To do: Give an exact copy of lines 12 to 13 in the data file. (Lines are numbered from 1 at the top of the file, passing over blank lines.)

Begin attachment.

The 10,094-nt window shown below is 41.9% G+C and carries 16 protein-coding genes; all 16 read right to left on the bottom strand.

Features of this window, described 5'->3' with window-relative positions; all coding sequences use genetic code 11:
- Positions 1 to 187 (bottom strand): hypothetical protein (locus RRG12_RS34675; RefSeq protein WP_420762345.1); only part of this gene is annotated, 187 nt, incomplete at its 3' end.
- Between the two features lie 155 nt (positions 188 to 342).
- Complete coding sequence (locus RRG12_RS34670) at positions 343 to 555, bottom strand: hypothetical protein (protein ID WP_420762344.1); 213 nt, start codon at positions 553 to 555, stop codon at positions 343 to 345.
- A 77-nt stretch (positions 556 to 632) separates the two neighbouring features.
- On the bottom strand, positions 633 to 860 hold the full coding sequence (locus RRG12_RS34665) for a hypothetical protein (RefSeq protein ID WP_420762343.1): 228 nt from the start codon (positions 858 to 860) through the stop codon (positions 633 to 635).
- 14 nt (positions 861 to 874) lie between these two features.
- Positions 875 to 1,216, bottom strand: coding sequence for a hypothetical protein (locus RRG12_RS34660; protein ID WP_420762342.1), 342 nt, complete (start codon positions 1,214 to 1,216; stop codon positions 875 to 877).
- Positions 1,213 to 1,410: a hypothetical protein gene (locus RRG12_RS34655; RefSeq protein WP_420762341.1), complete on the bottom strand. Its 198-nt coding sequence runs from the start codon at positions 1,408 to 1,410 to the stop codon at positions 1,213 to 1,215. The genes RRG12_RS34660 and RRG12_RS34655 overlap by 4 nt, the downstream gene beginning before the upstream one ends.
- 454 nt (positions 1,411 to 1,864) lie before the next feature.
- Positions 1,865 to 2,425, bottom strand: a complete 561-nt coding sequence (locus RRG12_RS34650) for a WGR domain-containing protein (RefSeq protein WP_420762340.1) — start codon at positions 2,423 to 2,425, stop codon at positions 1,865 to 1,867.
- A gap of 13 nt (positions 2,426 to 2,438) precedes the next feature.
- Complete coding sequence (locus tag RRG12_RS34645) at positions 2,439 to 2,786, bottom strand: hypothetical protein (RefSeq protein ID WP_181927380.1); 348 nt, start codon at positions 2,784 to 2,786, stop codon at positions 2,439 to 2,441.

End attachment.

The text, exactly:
- Positions 1,865 to 2,425, bottom strand: a complete 561-nt coding sequence (locus RRG12_RS34650) for a WGR domain-containing protein (RefSeq protein WP_420762340.1) — start codon at positions 2,423 to 2,425, stop codon at positions 1,865 to 1,867.
- A gap of 13 nt (positions 2,426 to 2,438) precedes the next feature.